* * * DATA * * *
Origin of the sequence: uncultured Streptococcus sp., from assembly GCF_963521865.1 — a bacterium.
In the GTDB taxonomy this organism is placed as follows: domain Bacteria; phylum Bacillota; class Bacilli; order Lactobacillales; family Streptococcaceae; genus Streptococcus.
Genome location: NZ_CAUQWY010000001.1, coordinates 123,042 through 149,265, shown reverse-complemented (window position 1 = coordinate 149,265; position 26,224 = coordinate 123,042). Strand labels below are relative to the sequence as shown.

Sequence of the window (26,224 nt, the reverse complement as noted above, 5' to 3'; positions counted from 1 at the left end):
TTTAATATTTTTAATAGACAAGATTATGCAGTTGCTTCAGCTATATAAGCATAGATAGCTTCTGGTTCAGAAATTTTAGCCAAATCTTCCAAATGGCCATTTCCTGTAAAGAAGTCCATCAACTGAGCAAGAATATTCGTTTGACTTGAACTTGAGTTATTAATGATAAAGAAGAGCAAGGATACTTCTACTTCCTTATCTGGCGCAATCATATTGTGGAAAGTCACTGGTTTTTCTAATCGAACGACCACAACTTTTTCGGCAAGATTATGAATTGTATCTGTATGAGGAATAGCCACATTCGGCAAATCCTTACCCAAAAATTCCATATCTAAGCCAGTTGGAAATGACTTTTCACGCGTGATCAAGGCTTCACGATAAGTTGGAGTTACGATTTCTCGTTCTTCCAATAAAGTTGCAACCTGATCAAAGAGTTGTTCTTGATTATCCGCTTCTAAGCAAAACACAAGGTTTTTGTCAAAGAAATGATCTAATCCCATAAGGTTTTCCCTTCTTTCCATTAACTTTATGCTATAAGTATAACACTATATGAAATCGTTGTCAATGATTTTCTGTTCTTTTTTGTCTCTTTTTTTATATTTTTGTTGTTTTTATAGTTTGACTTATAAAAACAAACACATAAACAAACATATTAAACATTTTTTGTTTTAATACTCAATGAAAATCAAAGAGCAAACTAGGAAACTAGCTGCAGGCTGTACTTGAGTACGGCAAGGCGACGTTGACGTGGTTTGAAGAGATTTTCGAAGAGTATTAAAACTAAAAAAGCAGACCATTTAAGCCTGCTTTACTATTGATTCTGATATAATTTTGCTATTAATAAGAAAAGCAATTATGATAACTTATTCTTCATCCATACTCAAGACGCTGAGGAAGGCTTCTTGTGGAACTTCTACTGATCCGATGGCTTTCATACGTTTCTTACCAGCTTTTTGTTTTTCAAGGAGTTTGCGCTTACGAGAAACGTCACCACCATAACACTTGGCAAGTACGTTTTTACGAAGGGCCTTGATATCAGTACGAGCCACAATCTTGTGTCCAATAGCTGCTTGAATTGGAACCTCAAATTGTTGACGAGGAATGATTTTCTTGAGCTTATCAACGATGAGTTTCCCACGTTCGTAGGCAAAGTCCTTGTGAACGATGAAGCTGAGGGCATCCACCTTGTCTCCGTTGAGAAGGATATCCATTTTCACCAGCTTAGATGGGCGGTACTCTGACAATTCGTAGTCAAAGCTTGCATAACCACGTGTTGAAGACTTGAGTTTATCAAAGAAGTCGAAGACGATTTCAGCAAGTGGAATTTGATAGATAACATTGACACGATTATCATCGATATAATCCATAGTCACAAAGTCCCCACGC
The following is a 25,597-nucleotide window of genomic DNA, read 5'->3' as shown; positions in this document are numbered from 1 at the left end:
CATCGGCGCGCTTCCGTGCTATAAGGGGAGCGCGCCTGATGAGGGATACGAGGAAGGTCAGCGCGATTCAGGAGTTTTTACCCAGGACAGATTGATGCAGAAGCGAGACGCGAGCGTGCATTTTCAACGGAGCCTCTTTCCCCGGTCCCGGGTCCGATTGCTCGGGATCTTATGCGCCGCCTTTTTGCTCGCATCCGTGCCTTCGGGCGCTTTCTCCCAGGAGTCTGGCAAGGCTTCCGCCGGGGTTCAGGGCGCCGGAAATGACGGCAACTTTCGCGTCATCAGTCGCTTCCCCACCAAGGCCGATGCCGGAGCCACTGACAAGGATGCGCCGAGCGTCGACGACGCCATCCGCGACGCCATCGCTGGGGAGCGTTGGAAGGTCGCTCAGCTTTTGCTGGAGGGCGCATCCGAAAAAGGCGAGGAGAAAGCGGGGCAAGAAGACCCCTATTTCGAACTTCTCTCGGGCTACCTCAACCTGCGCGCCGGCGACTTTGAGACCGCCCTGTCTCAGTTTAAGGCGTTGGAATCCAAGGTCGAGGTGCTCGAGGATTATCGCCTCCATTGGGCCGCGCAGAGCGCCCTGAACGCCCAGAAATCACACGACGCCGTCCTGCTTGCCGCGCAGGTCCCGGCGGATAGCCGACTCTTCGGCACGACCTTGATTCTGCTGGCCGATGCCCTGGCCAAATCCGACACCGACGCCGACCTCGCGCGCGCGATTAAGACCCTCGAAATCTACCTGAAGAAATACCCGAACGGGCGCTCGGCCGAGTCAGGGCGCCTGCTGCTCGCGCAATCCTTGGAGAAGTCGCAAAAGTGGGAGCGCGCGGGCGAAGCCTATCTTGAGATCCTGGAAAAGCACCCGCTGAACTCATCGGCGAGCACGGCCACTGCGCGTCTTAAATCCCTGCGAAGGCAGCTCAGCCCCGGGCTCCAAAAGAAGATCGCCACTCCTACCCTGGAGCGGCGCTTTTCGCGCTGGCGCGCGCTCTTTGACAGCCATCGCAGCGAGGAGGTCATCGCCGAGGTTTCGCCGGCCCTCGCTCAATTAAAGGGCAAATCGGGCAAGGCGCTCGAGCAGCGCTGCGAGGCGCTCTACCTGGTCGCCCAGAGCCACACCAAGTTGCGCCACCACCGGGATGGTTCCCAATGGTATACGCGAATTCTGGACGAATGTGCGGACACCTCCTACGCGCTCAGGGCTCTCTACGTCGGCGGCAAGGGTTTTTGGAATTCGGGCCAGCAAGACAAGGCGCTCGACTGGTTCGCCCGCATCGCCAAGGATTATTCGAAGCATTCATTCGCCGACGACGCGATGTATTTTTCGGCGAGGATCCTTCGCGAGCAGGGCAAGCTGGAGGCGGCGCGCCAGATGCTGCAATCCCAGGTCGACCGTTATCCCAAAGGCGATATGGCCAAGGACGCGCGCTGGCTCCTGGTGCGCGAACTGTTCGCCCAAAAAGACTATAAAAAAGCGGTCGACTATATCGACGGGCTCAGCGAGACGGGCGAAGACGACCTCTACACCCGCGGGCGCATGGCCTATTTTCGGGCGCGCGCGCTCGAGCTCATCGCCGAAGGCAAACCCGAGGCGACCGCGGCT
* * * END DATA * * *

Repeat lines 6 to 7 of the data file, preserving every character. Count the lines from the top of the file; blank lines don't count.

The following is a 25,597-nucleotide window of genomic DNA, read 5'->3' as shown; positions in this document are numbered from 1 at the left end:
CATCGGCGCGCTTCCGTGCTATAAGGGGAGCGCGCCTGATGAGGGATACGAGGAAGGTCAGCGCGATTCAGGAGTTTTTACCCAGGACAGATTGATGCAGAAGCGAGACGCGAGCGTGCATTTTCAACGGAGCCTCTTTCCCCGGTCCCGGGTCCGATTGCTCGGGATCTTATGCGCCGCCTTTTTGCTCGCATCCGTGCCTTCGGGCGCTTTCTCCCAGGAGTCTGGCAAGGCTTCCGCCGGGGTTCAGGGCGCCGGAAATGACGGCAACTTTCGCGTCATCAGTCGCTTCCCCACCAAGGCCGATGCCGGAGCCACTGACAAGGATGCGCCGAGCGTCGACGACGCCATCCGCGACGCCATCGCTGGGGAGCGTTGGAAGGTCGCTCAGCTTTTGCTGGAGGGCGCATCCGAAAAAGGCGAGGAGAAAGCGGGGCAAGAAGACCCCTATTTCGAACTTCTCTCGGGCTACCTCAACCTGCGCGCCGGCGACTTTGAGACCGCCCTGTCTCAGTTTAAGGCGTTGGAATCCAAGGTCGAGGTGCTCGAGGATTATCGCCTCCATTGGGCCGCGCAGAGCGCCCTGAACGCCCAGAAATCACACGACGCCGTCCTGCTTGCCGCGCAGGTCCCGGCGGATAGCCGACTCTTCGGCACGACCTTGATTCTGCTGGCCGATGCCCTGGCCAAATCCGACACCGACGCCGACCTCGCGCGCGCGATTAAGACCCTCGAAATCTACCTGAAGAAATACCCGAACGGGCGCTCGGCCGAGTCAGGGCGCCTGCTGCTCGCGCAATCCTTGGAGAAGTCGCAAAAGTGGGAGCGCGCGGGCGAAGCCTATCTTGAGATCCTGGAAAAGCACCCGCTGAACTCATCGGCGAGCACGGCCACTGCGCGTCTTAAATCCCTGCGAAGGCAGCTCAGCCCCGGGCTCCAAAAGAAGATCGCCACTCCTACCCTGGAGCGGCGCTTTTCGCGCTGGCGCGCGCTCTTTGACAGCCATCGCAGCGAGGAGGTCATCGCCGAGGTTTCGCCGGCCCTCGCTCAATTAAAGGGCAAATCGGGCAAGGCGCTCGAGCAGCGCTGCGAGGCGCTCTACCTGGTCGCCCAGAGCCACACCAAGTTGCGCCACCACCGGGATGGTTCCCAATGGTATACGCGAATTCTGGACGAATGTGCGGACACCTCCTACGCGCTCAGGGCTCTCTACGTCGGCGGCAAGGGTTTTTGGAATTCGGGCCAGCAAGACAAGGCGCTCGACTGGTTCGCCCGCATCGCCAAGGATTATTCGAAGCATTCATTCGCCGACGACGCGATGTATTTTTCGGCGAGGATCCTTCGCGAGCAGGGCAAGCTGGAGGCGGCGCGCCAGATGCTGCAATCCCAGGTCGACCGTTATCCCAAAGGCGATATGGCCAAGGACGCGCGCTGGCTCCTGGTGCGCGAACTGTTCGCCCAAAAAGACTATAAAAAAGCGGTCGACTATATCGACGGGCTCAGCGAGACGGGCGAAGACGACCTCTACACCCGCGGGCGCATGGCCTATTTTCGGGCGCGCGCGCTCGAGCTCATCGCCGAAGGCAAACCCGAGGCGACCGCGGCT